Pfam is a comprehensive collection of protein domains and families, represented as multiple sequence alignments and as profile hidden Markov models. The current release of Pfam (22.0) contains 9318 protein families. Pfam is now based not only on the UniProtKB sequence database, but also on NCBI GenPept and on sequences from selected metagenomics projects. Pfam is available on the web from the consortium members using a new, consistent and improved website design in the UK (http://pfam.sanger.ac.uk/), the USA (http://pfam.janelia.org/) and Sweden (http://pfam.sbc.su.se/), as well as from mirror sites in France (http://pfam.jouy.inra.fr/) and South Korea (http://pfam.ccbb.re.kr/).

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    01/01/08 | Vector and parameters for targeted transgenic RNA interference in Drosophila melanogaster.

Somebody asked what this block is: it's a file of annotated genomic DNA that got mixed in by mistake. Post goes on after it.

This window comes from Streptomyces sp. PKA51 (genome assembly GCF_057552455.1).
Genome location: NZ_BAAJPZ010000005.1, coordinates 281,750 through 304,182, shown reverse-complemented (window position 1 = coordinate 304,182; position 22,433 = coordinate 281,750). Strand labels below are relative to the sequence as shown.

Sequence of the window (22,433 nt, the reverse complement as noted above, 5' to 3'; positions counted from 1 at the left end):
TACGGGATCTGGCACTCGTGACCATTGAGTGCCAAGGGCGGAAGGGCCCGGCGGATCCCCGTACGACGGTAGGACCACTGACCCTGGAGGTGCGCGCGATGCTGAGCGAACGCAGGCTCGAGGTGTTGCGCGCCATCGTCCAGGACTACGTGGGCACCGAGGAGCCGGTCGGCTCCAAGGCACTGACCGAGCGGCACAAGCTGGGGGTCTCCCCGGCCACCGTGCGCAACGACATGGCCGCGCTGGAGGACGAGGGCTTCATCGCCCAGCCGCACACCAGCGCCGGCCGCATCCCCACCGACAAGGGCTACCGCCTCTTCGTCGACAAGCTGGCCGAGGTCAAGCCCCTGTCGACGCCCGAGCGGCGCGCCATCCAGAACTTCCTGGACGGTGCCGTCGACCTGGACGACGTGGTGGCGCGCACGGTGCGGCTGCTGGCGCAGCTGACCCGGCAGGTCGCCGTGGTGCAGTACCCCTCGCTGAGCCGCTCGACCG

Ni J, Markstein M, Binari R, Pfeiffer B, Liu L, Villalta C, Booker M, Perkins L, Perrimon N
    Nature Methods. 2008 Jan;5(1):49-51. doi: 10.1038/nmeth1146

    The conditional expression of hairpin constructs in Drosophila melanogaster has emerged in recent years as a method of choice in functional genomic studies. To date, upstream activating site-driven RNA interference constructs have been inserted into the genome randomly using P-element-mediated transformation, which can result in false negatives due to variable expression. To avoid this problem, we have developed a transgenic RNA interference vector based on the phiC31 site-specific integration method.